Multimedia Tools and Applications

, Volume 61, Issue 2, pp 471–487 | Cite as

Foot-turistic multimedia: designing interactive multimedia installations for shoe shops

  • Pedro CamposEmail author
  • Miguel Campos
  • Paulo Freitas
  • Joaquim Jorge


The amount of money spent in a store is positively correlated with the amount of time spent inside. We argue this is an opportunity for multimedia installations that can entertain shoppers and promote interaction with the shop’s products. This was the main principle behind our design idea for two interactive installations specifically conceived for shoe shops. We present two applications of interactive multimedia to shoe shopping: an interactive semantic mirror and an interactive window logo. We also describe the results of ethnographic studies, before and after the design process. Our contribution is two-fold: (i) we develop and apply a new multimedia architecture that combines RFID in-store technology with high-end motion detection algorithms, and (ii) we describe one of the first few studies about multimedia installations for improving the shoe shopping experience, in what we call “foot-turistic” interactions.


Interactive spaces Interactive multimedia Applications Shoe shop Multimedia installations 


  1. 1.
    Aarts E, Marzano S (2003) The new everyday: views on ambient intelligence. 010 Publishers, RotterdamGoogle Scholar
  2. 2.
    Andrés del Valle AC, Huang J, Becerra K, Fernandez S (2009) Evaluating weight perception using digital facial-image feedback. In: Proceedings of the 27th international conference extended abstracts on Human factors in computing systems (CHI '09). ACM, New York, NY, USA, pp. 3035–3050.Google Scholar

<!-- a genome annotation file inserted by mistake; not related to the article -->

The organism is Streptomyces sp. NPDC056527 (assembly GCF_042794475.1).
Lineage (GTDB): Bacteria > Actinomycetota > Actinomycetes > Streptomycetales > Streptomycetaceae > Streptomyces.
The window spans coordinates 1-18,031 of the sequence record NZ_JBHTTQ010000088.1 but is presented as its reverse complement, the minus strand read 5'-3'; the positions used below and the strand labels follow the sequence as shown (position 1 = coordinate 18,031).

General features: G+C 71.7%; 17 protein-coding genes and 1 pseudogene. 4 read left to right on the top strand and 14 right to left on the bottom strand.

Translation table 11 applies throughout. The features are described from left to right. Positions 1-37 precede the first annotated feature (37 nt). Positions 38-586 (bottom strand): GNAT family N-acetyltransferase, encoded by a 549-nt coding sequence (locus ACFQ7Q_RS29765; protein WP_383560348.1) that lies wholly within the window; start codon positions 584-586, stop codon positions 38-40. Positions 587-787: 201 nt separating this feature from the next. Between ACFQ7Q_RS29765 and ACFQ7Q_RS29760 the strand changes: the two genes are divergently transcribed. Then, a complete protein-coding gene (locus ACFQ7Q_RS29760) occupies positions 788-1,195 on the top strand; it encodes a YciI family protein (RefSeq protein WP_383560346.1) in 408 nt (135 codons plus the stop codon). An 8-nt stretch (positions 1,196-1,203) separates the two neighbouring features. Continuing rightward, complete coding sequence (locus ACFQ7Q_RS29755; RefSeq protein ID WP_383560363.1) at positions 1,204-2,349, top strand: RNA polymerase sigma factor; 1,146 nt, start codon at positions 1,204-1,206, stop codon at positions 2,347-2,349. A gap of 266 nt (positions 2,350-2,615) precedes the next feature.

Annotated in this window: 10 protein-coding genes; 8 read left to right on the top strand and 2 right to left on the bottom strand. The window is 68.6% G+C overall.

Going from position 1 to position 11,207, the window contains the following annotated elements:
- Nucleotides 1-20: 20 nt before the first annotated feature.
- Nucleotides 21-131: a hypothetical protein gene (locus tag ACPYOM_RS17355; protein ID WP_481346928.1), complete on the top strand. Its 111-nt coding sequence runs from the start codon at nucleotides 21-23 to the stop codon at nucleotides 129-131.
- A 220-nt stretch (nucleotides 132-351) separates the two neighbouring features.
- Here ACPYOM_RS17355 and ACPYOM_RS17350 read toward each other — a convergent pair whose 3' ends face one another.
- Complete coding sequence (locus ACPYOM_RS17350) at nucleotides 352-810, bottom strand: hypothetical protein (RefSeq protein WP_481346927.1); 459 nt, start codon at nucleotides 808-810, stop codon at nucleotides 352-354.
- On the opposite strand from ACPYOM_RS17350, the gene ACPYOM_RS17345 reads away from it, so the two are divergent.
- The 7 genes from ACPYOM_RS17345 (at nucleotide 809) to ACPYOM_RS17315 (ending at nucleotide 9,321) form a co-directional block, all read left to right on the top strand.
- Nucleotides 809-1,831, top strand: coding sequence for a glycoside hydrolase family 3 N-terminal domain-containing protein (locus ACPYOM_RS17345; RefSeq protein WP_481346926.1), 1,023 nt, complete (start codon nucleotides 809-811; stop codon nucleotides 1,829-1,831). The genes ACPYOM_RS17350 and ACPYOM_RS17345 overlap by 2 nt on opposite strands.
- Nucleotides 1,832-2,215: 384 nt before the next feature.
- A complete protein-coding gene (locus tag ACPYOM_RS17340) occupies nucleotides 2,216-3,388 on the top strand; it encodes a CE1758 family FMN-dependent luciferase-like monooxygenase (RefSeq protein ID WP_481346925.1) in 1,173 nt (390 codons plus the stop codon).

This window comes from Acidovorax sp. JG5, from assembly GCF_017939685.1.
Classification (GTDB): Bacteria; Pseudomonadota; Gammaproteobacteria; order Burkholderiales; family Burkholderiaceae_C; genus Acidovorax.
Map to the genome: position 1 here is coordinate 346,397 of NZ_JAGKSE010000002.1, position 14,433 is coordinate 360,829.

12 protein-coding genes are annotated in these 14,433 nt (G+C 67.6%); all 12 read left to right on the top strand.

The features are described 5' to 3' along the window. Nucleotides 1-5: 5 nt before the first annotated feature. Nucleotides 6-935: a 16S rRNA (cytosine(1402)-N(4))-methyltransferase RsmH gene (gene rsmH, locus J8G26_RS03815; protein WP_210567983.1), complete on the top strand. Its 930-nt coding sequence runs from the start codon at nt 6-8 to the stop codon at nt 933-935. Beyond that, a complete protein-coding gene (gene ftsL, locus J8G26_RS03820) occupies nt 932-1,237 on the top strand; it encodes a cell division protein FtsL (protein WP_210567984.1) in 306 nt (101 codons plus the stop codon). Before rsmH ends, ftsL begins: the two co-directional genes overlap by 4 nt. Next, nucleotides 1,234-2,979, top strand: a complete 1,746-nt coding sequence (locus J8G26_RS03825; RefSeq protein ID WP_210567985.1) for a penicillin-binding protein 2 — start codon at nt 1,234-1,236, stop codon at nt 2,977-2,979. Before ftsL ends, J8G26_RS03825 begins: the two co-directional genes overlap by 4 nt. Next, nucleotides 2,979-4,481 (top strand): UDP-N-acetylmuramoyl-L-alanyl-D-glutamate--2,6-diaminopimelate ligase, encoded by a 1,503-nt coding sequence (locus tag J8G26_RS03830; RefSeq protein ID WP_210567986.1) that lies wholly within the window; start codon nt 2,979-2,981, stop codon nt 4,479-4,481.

3. 3.
    Choi H, Hwang G, You S (2008) Development of a new buffing robot manipulator for shoes. Robotica 26(1):55–62CrossRefGoogle Scholar
  4. 4.
    Fogg BJ (2003) Persuasive technology: using computers to change what we think and do. Interactive technologies. Morgan Kaufmann Publishers Inc.Google Scholar
  5. 5.
    Kourouthanassis P, Roussos G (2003) IEEE Pervasive Comput. Developing consumer-friendly pervasive retail systems 2(2):32–39Google Scholar
  6. 6.
    Kourouthanassis P, Roussos G (2006) The design of pervasive retail experiences. In ubiquitous and pervasive commerce. Springer London Computer Communication and Networks Series, pp. 133–153.Google Scholar
  7. 7.
    Lewison DM (1997) Retailing. Prentice Hall.Google Scholar
  8. 8.
    Li M, Dias B, Jarman I, El-Deredy W, Lisboa P (2009) Grocery shopping recommendations based on basket-sensitive random walk. In: Proceedings of the 15th ACM SIGKDD international conference on Knowledge discovery and data mining (KDD '09). ACM, New York, NY, USA, 1215–1224.Google Scholar
  9. 9.
    Lindsay G (2004) Prada’s high-tech misstep. In Business 2.0, March 2004 issue.Google Scholar
  10. 10.
    Liu W, Fernando ON, Cheok AD, Wijesena JP, Tan RT (2007) Science museum mixed reality digital media exhibitions for children. In: Proceedings of the Second Workshop on Digital Media and Its Application in Museum & Heritage (December 10–12, 2007), IEEE Computer Society, Washington, DC, pp. 389–394.Google Scholar
  11. 11.
    Luximon A, Luximon Y (2009) Shoe-last design innovation for better shoe fitting. Comput Ind 60(8):621–628CrossRefGoogle Scholar